Dear Mr. Cody,

On our cruise ship there are officers that wear uniforms who run the ship.  They also look out for the safety of everyone onboard.  They are very nice and know a lot about how to keep the ship running and get the cruise ship to each stop on our vacation.  They work with each department on the ship to make sure everything runs properly and people stay safe.  It has been a great trip to Alaska, and now we are at our last stop.  Goodbye Alaska!  (Dillion is one of my science students who went on an Alaska cruise with his family in May and has been corresponding with me about his experiences as I blog about my experiences on the Fairweather.)

Dear Dillion,

The Fairweather also has officers, the NOAA Corps, to help run the ship and carry out NOAA’s mission by utilizing NOAA’s fleet of ships and aircraft and by staffing key land-based positions throughout the organization.  The NOAA Corps ensures that trained personnel are always available to carry out NOAA’s missions using cutting-edge science and technology.  This gives NOAA the flexibility it needs to complete many types of varied research since officers are trained to fulfill many types of missions.  This gives NOAA the ability to respond quickly to scientific and technological needs and helps retain a continuity of operations and protocol throughout the vast fleet and area of operations.  In order to be considered for acceptance into the NOAA Corp, applicants must have at least a four year degree in a field of study relating to NOAA’s scientific and technological interests.  Once accepted into the program, they go through five months of training at the United States Coast Guard Academy where they develop an understanding of NOAA’s mission, maritime and nautical skills, and general ship and boat operation skills.  After successful completion of the training, NOAA officers are placed on a ship in the fleet for three years of sea duty to begin their new career.

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Chief Electronics Technician Sean Donovan performs his daily check of communications systems on the bridge.  CET Donovan served as a naval service ground electronic technician for 11 years in the Navy and has been in NOAA for 8 months.

On the Fairweather NOAA Corp officers help run and manage the ship and launch boats.  They navigate the ship and stand watch on the bridge.  They work with the other departments to ensure that the mission is accomplished and everyone remains safe during the mission.  On a hydrographic survey ship such as the Fairweather, Corps officers commonly have the position of sheet manager for hydrographic survey regions as collateral duties allowing them the opportunity to plan the logistics of hydrographic survey areas and learn how to use software associated with hydrographic data collection and analysis. Additionally, officers will be assigned to other scientific missions as they arise since the Fairweather will participate in a variety of scientific projects throughout the year.

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Able Seaman Carl Coonce controls the hydraulic system that is picking up a launch boat from a survey mission.  AB Coonce has been in NOAA for 12 years.  He was also on the NOAA ships Albatross and Bigalow.  He has been on the Fairweather for five years.  He started out in NOAA as a second cook and then a chief steward, but he wanted to learn more about ships; so, he made the move to the deck department commenting, “When you go out on deck, all differences are set aside.  We lookout for each other.”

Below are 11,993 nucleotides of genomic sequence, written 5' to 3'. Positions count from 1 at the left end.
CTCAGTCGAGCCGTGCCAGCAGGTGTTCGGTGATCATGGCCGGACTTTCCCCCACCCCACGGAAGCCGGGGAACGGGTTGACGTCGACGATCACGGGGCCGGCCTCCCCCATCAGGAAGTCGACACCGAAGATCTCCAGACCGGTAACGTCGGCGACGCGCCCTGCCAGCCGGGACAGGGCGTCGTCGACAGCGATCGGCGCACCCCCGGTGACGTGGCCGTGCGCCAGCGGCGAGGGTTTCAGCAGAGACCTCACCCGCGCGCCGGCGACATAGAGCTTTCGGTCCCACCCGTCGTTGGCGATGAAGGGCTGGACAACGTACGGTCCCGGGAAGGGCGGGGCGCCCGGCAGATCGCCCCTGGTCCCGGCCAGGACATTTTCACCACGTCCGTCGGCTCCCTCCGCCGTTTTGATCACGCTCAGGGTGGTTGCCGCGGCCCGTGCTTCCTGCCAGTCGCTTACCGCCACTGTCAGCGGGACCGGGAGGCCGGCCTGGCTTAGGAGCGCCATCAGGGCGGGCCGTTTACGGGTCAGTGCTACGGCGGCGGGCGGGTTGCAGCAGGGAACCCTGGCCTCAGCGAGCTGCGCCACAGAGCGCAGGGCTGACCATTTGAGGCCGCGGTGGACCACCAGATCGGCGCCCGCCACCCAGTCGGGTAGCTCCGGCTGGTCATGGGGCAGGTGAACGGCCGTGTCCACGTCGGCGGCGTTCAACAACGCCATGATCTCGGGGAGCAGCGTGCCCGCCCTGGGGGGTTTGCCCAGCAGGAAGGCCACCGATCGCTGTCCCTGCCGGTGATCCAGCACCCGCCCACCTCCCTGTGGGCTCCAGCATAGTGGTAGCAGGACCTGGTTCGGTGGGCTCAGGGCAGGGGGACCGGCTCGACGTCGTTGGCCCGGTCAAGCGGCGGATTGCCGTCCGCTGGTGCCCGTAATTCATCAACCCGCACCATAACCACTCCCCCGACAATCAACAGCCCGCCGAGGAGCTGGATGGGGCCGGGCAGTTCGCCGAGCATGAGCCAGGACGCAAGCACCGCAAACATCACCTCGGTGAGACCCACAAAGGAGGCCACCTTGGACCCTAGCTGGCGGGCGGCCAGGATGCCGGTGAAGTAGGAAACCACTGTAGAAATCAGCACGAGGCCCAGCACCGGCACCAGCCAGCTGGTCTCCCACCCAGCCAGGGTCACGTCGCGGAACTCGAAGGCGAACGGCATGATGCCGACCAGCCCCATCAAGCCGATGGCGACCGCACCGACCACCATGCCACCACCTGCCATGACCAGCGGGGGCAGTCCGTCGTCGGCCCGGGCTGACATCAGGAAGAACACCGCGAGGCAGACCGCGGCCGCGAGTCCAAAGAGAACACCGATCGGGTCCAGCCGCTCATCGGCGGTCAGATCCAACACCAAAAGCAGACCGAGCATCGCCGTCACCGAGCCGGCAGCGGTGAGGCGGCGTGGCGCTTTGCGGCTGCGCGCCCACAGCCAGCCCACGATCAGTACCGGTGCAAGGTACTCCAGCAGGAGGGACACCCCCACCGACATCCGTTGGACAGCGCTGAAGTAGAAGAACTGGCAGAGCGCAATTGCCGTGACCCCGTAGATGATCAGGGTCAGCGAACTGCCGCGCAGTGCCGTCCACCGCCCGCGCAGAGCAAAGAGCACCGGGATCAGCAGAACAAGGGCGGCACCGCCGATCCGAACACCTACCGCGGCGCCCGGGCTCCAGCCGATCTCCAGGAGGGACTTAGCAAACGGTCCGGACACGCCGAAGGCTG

A hydrographic ship such as the Fairweather requires many departments to work together  including the NOAA Corps officers to accomplish the mission.  There is the deck department and engineering department and the steward department as I have discussed their role in previous posts.  However, there are also electronic technicians that assist the survey in all of its technological aspects including the ship’s servers, electronics, radar, and communication systems.  Since technology plays a critical role in the collection and analysis of data, a hydrographic ship depends on these systems to carry out its scientific research.

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Acting Chief Hydrographic Survey Technician John Doroba prepares a boat launch for another portion of the hydrographic survey.  ACHST Doroba is the lead survey technician for this leg.  He has a background in geography, physical science, and information systems with a decade of work experience in and out of NOAA relating to surveying and related technology.

The survey department does the bulk of the collection and analysis of hydrographic data.  Depending on experience and education background, someone in survey may start out as a junior survey technician or assistant survey technician and advance up to a survey technician, senior survey technician, and possibly a chief survey technician.  With each step more years of experience is required because a greater amount of responsibility comes with each position concerning that survey.  Survey technicians generally need to have a background in the physical sciences or in computer science.  Technology and physical science go hand-in-hand in hydrographic survey work by applying and analyzing scientific data through the lens of advanced technology and software.  One needs to be capable in both areas in order to be proficient in the survey department.

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Hydrographic Assistant Survey Technician Steve Eykelhoff collects hydrographic data during a launch.  HAST Eykelhoff has a background in geology and hydrology.  He has worked on many mapping projects including mapping the Erie Canal and the Hudson River.